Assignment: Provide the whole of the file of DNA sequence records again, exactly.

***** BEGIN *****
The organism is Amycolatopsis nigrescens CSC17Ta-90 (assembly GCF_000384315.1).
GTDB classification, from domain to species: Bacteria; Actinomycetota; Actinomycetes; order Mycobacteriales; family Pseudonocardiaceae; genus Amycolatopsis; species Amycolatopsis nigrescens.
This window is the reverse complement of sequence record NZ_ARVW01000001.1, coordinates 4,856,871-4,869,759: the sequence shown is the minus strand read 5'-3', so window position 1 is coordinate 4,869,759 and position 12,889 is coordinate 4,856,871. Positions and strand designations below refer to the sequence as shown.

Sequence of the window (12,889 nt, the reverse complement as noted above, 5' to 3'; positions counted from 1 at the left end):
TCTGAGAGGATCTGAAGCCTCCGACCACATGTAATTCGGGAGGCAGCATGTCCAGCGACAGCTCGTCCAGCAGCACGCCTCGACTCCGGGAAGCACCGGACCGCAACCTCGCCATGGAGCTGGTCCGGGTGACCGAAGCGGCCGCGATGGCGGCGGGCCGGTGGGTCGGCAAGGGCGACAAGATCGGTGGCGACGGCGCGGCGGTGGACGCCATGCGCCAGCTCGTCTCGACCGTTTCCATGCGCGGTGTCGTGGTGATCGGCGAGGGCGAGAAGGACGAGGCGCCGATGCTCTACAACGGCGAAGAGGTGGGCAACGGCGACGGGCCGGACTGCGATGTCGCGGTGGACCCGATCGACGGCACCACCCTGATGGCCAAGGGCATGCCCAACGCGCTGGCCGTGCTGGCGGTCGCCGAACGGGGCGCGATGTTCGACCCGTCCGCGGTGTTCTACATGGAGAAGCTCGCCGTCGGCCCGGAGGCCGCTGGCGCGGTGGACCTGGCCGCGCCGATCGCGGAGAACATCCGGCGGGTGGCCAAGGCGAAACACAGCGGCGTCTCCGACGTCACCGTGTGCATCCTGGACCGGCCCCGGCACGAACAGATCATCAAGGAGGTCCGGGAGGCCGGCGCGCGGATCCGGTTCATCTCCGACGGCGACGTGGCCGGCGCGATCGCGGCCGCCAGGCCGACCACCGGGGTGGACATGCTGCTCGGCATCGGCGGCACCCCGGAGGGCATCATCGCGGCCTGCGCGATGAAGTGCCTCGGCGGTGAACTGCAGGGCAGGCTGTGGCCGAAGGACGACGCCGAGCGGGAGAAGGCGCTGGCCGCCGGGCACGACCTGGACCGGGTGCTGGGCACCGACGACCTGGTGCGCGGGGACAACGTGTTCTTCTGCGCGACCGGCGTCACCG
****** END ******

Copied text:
The organism is Amycolatopsis nigrescens CSC17Ta-90 (assembly GCF_000384315.1).
GTDB classification, from domain to species: Bacteria; Actinomycetota; Actinomycetes; order Mycobacteriales; family Pseudonocardiaceae; genus Amycolatopsis; species Amycolatopsis nigrescens.
This window is the reverse complement of sequence record NZ_ARVW01000001.1, coordinates 4,856,871-4,869,759: the sequence shown is the minus strand read 5'-3', so window position 1 is coordinate 4,869,759 and position 12,889 is coordinate 4,856,871. Positions and strand designations below refer to the sequence as shown.

Sequence of the window (12,889 nt, the reverse complement as noted above, 5' to 3'; positions counted from 1 at the left end):
TCTGAGAGGATCTGAAGCCTCCGACCACATGTAATTCGGGAGGCAGCATGTCCAGCGACAGCTCGTCCAGCAGCACGCCTCGACTCCGGGAAGCACCGGACCGCAACCTCGCCATGGAGCTGGTCCGGGTGACCGAAGCGGCCGCGATGGCGGCGGGCCGGTGGGTCGGCAAGGGCGACAAGATCGGTGGCGACGGCGCGGCGGTGGACGCCATGCGCCAGCTCGTCTCGACCGTTTCCATGCGCGGTGTCGTGGTGATCGGCGAGGGCGAGAAGGACGAGGCGCCGATGCTCTACAACGGCGAAGAGGTGGGCAACGGCGACGGGCCGGACTGCGATGTCGCGGTGGACCCGATCGACGGCACCACCCTGATGGCCAAGGGCATGCCCAACGCGCTGGCCGTGCTGGCGGTCGCCGAACGGGGCGCGATGTTCGACCCGTCCGCGGTGTTCTACATGGAGAAGCTCGCCGTCGGCCCGGAGGCCGCTGGCGCGGTGGACCTGGCCGCGCCGATCGCGGAGAACATCCGGCGGGTGGCCAAGGCGAAACACAGCGGCGTCTCCGACGTCACCGTGTGCATCCTGGACCGGCCCCGGCACGAACAGATCATCAAGGAGGTCCGGGAGGCCGGCGCGCGGATCCGGTTCATCTCCGACGGCGACGTGGCCGGCGCGATCGCGGCCGCCAGGCCGACCACCGGGGTGGACATGCTGCTCGGCATCGGCGGCACCCCGGAGGGCATCATCGCGGCCTGCGCGATGAAGTGCCTCGGCGGTGAACTGCAGGGCAGGCTGTGGCCGAAGGACGACGCCGAGCGGGAGAAGGCGCTGGCCGCCGGGCACGACCTGGACCGGGTGCTGGGCACCGACGACCTGGTGCGCGGGGACAACGTGTTCTTCTGCGCGACCGGCGTCACCG